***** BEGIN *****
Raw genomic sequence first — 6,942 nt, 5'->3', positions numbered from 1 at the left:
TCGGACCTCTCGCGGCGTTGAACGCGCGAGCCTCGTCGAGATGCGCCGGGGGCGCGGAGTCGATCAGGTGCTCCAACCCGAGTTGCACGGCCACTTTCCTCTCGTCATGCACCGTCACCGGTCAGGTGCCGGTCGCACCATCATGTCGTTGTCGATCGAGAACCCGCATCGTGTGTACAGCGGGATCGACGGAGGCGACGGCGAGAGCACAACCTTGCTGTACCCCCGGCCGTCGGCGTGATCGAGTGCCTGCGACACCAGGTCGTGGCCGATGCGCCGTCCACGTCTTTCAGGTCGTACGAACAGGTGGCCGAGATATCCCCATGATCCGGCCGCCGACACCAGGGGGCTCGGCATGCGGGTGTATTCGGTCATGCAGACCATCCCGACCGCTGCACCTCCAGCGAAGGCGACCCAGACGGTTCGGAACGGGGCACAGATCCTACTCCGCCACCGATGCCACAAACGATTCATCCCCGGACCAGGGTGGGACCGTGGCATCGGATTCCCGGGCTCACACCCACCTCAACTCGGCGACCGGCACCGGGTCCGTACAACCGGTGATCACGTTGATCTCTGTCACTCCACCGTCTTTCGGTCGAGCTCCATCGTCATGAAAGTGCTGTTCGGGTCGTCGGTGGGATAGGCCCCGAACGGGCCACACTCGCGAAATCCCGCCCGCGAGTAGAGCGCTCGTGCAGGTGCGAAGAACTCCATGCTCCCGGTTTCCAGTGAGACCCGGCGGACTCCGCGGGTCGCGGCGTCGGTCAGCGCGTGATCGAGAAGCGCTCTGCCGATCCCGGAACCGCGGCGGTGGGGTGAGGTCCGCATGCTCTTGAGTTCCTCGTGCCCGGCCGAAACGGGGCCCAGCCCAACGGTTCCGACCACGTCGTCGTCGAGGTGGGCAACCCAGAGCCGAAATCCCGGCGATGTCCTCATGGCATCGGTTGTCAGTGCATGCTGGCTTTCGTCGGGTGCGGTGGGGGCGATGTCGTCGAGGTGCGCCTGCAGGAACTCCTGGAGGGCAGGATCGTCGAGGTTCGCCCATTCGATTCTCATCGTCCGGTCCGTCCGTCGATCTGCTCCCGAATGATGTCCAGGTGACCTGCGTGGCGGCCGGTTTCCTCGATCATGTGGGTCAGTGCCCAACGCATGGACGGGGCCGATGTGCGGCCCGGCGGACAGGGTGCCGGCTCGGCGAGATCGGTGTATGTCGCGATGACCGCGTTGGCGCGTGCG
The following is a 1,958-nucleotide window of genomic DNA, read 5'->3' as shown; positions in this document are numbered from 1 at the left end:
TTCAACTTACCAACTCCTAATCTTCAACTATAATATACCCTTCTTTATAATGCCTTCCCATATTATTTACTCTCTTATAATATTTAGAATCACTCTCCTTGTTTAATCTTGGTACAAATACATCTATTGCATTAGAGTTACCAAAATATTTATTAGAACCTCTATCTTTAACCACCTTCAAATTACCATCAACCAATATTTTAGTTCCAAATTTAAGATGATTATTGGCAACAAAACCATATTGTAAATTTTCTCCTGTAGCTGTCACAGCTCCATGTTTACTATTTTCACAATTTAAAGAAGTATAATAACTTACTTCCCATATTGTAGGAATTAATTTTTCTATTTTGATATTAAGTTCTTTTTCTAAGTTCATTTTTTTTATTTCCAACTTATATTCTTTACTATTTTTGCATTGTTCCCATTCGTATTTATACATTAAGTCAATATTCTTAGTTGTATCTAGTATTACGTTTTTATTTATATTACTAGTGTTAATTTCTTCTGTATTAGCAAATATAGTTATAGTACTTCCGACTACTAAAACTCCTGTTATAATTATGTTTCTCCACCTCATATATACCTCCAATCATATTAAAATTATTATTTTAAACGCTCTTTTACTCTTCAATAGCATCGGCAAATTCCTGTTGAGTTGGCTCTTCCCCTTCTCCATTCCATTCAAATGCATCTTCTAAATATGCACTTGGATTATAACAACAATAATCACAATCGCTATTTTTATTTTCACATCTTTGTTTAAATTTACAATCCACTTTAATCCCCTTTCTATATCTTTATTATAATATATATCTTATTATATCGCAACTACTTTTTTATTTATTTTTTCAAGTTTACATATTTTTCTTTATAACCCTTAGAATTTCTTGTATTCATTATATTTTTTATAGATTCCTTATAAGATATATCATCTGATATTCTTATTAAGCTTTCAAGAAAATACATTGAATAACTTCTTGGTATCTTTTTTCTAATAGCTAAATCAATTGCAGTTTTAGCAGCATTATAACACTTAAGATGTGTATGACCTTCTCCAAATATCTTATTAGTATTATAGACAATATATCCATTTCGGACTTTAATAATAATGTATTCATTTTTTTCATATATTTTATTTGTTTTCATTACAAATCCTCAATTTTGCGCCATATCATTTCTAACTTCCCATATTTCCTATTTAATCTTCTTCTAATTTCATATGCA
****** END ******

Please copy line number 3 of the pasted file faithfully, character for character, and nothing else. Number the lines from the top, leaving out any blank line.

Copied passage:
The following is a 1,958-nucleotide window of genomic DNA, read 5'->3' as shown; positions in this document are numbered from 1 at the left end: